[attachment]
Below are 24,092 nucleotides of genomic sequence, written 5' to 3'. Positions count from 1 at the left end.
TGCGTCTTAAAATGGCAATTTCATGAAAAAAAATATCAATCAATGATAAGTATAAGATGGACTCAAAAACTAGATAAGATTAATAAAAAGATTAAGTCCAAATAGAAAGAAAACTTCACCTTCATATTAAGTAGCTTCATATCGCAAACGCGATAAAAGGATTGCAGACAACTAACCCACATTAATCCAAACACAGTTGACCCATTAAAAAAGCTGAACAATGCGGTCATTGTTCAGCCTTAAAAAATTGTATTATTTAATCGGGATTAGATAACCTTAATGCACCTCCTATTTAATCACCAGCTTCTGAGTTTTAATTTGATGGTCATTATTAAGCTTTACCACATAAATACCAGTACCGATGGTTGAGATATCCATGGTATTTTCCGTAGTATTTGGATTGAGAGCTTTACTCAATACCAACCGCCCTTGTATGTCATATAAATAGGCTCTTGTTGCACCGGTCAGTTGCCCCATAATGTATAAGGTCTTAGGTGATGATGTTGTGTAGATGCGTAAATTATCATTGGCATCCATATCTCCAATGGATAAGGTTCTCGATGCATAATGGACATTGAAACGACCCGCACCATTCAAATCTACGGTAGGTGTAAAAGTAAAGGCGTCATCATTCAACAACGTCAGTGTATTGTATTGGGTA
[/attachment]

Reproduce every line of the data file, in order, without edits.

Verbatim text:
Below are 24,092 nucleotides of genomic sequence, written 5' to 3'. Positions count from 1 at the left end.
TGCGTCTTAAAATGGCAATTTCATGAAAAAAAATATCAATCAATGATAAGTATAAGATGGACTCAAAAACTAGATAAGATTAATAAAAAGATTAAGTCCAAATAGAAAGAAAACTTCACCTTCATATTAAGTAGCTTCATATCGCAAACGCGATAAAAGGATTGCAGACAACTAACCCACATTAATCCAAACACAGTTGACCCATTAAAAAAGCTGAACAATGCGGTCATTGTTCAGCCTTAAAAAATTGTATTATTTAATCGGGATTAGATAACCTTAATGCACCTCCTATTTAATCACCAGCTTCTGAGTTTTAATTTGATGGTCATTATTAAGCTTTACCACATAAATACCAGTACCGATGGTTGAGATATCCATGGTATTTTCCGTAGTATTTGGATTGAGAGCTTTACTCAATACCAACCGCCCTTGTATGTCATATAAATAGGCTCTTGTTGCACCGGTCAGTTGCCCCATAATGTATAAGGTCTTAGGTGATGATGTTGTGTAGATGCGTAAATTATCATTGGCATCCATATCTCCAATGGATAAGGTTCTCGATGCATAATGGACATTGAAACGACCCGCACCATTCAAATCTACGGTAGGTGTAAAAGTAAAGGCGTCATCATTCAACAACGTCAGTGTATTGTATTGGGTA